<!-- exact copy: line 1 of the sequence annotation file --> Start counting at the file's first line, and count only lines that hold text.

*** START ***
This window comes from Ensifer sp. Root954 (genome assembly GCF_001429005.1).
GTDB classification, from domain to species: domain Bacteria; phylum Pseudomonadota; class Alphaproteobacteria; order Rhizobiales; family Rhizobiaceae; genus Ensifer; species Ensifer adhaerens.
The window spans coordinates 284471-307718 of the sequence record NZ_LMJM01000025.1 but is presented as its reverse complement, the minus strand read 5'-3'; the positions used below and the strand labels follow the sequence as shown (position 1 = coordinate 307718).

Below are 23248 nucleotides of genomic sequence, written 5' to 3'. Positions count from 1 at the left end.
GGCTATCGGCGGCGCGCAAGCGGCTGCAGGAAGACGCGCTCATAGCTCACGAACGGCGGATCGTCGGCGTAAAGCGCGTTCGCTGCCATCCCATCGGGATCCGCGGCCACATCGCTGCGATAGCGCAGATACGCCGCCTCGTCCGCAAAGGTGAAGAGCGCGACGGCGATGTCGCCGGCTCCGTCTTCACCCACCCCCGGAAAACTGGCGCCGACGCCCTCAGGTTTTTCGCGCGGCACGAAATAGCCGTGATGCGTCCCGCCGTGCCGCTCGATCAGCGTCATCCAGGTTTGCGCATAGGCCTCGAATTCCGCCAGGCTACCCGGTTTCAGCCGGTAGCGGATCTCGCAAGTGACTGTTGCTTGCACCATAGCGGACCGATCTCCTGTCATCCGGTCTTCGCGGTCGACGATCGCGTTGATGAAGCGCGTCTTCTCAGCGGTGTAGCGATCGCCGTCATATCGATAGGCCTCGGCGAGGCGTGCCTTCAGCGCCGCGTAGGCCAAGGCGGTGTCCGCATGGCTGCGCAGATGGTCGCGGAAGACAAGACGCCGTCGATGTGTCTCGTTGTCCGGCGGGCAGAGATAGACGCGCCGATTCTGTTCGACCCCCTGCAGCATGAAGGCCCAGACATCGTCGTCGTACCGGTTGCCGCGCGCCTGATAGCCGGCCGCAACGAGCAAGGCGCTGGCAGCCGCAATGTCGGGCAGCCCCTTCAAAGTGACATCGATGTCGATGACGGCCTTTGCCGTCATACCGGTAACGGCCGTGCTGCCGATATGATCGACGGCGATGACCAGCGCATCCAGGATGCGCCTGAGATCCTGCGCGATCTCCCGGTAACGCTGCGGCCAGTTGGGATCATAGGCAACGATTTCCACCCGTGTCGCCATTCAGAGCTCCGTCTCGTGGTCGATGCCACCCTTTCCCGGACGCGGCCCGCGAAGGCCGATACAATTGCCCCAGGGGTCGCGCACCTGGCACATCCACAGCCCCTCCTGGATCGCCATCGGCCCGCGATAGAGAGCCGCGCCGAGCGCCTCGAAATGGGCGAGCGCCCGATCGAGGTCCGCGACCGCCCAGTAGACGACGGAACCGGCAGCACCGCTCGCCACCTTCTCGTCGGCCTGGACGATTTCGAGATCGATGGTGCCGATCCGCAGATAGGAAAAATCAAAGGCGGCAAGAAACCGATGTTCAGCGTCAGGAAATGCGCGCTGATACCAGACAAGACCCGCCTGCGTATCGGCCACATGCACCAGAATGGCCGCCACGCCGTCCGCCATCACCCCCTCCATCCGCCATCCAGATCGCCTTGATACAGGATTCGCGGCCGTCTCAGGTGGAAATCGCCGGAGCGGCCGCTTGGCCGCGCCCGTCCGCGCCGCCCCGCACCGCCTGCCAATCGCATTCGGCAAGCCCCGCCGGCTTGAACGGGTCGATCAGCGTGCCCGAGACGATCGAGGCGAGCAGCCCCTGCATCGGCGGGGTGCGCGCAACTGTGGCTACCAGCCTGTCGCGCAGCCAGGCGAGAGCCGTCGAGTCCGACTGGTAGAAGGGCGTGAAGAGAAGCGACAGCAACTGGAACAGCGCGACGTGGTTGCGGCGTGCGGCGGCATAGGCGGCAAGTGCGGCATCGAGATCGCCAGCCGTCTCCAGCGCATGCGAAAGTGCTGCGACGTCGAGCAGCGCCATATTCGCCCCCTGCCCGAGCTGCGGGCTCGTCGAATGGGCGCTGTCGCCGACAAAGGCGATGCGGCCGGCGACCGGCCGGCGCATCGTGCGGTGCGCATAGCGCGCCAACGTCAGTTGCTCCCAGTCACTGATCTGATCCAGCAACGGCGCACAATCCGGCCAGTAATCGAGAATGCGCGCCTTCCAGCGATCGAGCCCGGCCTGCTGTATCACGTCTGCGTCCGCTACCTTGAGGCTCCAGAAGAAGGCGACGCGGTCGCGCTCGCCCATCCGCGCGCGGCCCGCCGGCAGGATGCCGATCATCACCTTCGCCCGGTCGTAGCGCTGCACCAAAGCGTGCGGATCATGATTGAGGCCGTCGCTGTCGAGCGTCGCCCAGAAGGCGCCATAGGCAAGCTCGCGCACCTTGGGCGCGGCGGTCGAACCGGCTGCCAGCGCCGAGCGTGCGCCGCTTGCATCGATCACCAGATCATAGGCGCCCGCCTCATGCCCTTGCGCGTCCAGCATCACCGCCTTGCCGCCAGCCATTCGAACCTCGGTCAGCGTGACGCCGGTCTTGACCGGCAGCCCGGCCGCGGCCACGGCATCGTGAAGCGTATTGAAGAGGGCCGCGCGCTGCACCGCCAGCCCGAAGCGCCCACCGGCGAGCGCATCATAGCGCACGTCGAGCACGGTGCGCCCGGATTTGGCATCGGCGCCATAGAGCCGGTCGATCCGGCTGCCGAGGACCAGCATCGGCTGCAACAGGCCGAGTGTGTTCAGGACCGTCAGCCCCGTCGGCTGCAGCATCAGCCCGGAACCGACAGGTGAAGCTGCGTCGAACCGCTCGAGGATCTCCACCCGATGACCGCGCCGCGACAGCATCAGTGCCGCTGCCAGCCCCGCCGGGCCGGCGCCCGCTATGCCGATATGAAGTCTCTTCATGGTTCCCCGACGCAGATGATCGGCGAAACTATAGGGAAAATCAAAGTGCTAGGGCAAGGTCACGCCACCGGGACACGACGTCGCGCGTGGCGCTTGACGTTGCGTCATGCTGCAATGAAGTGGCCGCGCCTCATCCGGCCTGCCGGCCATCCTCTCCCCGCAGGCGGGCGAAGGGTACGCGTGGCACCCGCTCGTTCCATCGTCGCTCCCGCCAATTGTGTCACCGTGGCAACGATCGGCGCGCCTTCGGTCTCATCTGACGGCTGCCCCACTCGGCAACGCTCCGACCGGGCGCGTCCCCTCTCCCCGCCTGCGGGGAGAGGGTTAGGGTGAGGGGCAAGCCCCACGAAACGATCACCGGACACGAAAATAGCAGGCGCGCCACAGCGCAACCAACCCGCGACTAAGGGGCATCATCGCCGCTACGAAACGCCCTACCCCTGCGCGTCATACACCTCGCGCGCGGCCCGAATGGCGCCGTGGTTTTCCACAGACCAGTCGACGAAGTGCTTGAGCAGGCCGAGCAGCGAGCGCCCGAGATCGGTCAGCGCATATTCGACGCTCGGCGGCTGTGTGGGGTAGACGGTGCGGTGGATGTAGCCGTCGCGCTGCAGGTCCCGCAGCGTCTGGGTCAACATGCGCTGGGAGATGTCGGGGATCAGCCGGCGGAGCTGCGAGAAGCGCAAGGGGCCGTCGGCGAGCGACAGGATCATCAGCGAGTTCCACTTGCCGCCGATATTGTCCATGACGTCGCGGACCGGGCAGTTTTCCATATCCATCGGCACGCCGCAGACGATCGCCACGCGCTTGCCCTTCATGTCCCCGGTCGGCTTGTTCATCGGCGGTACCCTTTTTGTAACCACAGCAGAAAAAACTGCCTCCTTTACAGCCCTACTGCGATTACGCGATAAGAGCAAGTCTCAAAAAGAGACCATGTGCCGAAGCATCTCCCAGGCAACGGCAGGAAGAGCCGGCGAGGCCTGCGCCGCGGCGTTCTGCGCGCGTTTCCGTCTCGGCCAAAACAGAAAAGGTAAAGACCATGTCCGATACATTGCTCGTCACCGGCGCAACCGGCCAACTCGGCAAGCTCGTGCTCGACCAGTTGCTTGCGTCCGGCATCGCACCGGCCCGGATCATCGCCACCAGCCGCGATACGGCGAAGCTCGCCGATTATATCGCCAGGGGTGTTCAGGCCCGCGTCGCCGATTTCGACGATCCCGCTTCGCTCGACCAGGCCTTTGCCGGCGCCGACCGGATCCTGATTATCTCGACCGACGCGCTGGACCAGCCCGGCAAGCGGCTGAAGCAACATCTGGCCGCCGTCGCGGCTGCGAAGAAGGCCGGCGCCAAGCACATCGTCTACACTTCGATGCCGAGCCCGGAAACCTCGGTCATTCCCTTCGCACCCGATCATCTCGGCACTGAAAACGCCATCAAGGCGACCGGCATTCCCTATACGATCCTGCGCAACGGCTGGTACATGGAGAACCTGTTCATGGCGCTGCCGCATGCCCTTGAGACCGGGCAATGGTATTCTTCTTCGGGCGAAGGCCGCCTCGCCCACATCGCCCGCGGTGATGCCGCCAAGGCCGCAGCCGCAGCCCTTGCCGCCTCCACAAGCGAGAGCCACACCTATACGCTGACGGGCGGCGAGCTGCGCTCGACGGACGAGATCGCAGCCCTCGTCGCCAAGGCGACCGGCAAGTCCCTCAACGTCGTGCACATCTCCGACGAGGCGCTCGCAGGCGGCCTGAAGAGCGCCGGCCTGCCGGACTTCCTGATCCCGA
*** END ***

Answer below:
This window comes from Ensifer sp. Root954 (genome assembly GCF_001429005.1).